Congrats on scoring a haul of tools, cheap. Shouldn't be too much work to replace the cords. The hardest part is the strain relief. If you can re-use the existing one (if they have any) that's ideal. But if not you want to make sure you've got something inside the tool to keep the cord from being pulled out. Sometimes there's enough room to knot or otherwise bunch the cord. Or if there's not I've used a zip tie (or three) to hold the cord tight inside the case, not attached to anything, just as a wedge to keep the cord from being pulled out.

Mort 06-19-2012 07:45 PM

Hmm, I never really thought that a cord is a cord is a cord. For the most part. I guess I'll look around at what I already have, sure beats the heck out of the rotted cords that are on there now.

kwikfishron 06-20-2012 05:52 AM

Quote:

Originally Posted by Davejss (Post 947239)
When I buy a new power tool such as a circular saw, drill, sawzall, etc, I remove the stock cord and replace it with a 25' extension cord of the appropriate gauge.

Well don't get caught with them on a job site.

That's a big OSHA no no.

Davejss 06-20-2012 06:25 AM

Quote:

Originally Posted by kwikfishron (Post 947493)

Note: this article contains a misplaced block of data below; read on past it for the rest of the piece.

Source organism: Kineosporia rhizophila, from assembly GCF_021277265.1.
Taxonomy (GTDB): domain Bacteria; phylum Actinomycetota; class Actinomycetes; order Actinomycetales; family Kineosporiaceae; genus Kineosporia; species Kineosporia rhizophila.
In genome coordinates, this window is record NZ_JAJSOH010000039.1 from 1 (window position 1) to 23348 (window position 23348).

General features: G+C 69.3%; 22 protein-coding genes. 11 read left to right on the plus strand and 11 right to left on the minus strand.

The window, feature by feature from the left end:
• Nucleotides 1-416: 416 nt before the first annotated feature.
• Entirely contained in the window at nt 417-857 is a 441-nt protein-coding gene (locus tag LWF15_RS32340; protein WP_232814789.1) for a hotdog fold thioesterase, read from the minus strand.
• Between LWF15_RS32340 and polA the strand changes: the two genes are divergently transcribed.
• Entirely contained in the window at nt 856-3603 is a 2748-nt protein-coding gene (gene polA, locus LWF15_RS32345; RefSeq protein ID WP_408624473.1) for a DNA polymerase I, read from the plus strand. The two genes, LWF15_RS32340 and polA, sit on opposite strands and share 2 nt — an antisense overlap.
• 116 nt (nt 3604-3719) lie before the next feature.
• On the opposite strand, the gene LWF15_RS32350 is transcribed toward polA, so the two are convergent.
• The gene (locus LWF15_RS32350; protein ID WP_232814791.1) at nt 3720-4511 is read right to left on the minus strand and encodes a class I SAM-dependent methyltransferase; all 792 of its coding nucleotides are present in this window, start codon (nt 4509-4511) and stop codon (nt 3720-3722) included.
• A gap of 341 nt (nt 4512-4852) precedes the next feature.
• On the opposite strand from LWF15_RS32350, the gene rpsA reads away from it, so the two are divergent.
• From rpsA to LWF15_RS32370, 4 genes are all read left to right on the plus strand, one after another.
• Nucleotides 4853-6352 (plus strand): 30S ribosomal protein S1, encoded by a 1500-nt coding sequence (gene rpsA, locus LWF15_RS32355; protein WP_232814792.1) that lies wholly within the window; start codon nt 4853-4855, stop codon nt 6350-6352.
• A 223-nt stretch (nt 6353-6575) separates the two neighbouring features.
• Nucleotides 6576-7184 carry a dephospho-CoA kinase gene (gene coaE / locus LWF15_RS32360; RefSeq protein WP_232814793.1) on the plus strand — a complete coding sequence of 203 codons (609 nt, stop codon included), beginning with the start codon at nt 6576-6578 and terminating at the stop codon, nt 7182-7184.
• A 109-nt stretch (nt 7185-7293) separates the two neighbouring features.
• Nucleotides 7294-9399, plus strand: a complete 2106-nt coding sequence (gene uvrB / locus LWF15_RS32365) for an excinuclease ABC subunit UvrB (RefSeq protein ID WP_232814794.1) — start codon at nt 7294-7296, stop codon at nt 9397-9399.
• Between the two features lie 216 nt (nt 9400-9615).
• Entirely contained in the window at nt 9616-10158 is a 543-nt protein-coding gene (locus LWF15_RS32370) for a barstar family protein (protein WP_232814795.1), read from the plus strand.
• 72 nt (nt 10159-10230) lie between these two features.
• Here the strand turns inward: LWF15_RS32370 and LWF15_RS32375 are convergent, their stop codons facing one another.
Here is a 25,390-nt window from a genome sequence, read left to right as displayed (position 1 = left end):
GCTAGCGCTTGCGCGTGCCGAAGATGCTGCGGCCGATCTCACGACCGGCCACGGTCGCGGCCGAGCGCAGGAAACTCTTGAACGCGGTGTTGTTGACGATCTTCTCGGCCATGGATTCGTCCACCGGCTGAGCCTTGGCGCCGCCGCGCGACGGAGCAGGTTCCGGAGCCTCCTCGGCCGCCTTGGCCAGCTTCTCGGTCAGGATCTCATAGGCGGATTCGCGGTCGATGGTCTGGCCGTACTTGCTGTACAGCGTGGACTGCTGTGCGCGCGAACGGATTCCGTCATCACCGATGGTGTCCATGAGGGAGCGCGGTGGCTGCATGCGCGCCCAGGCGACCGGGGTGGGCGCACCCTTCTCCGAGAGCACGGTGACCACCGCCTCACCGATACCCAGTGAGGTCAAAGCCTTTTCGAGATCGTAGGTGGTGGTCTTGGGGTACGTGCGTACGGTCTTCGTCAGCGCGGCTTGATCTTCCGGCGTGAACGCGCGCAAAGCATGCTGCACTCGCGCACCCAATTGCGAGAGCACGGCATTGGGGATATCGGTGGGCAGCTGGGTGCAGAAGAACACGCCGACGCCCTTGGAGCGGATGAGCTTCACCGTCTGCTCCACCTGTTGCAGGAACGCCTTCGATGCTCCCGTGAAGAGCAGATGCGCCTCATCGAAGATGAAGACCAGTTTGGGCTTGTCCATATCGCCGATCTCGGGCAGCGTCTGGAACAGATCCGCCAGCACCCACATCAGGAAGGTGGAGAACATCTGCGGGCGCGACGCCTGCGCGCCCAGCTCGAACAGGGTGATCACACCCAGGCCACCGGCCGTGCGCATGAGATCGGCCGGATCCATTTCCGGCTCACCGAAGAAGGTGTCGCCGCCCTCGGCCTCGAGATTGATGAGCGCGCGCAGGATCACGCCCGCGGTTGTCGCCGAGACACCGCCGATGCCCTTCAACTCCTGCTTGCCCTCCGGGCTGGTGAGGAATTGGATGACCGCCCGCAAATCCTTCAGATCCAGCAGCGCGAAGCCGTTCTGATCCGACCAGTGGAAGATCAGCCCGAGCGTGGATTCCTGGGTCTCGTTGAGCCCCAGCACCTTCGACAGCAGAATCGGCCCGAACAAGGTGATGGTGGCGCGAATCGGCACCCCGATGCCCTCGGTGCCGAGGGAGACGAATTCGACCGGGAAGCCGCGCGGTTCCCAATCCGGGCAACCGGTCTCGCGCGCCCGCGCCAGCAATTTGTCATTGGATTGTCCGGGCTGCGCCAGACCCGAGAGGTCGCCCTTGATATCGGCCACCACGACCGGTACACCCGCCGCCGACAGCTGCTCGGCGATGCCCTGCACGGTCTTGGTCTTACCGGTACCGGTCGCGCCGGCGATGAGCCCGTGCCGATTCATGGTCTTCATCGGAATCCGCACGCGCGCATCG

Well don't get caught with them on a job site.

That's a big OSHA no no.

Well, I've been doing it for 30 years and no ones had a problem yet. It's fast, convenient and safe.

wkearney99 06-20-2012 06:51 AM

Fast? It takes longer to coil all that wire up, that's hardly convenient. Nor is carrying all that extra wire on each and every tool. And it's definitely less safe. Something goes wrong, like someone tripping over a wire and a reasonable length one will just part the connection. A long one is more likely to get caught up on someone or something.

But hey, it's working for you.

Just don't pretend it's wise advise to give others.

dayid 06-20-2012 09:03 AM

Quote:

Originally Posted by kwikfishron (Post 947493)
Well don't get caught with them on a job site.

That's a big OSHA no no.

Where does OSHA say anything about the length of cord on a power tool? I can't find anything about it and am curious. I only see restrictions on the replacement and modifications with regards to double-insulated tools. For the rest, AFAIK so long as the cord is grounded and undamaged you are OK.

I normally just replace things with large-gauge computer cords. Working in IT I always have spares that are of good gauge and heavily insulated. Most are 3-8' long which is perfect; however it's always easier to make 'em shorter if need be. :thumbup: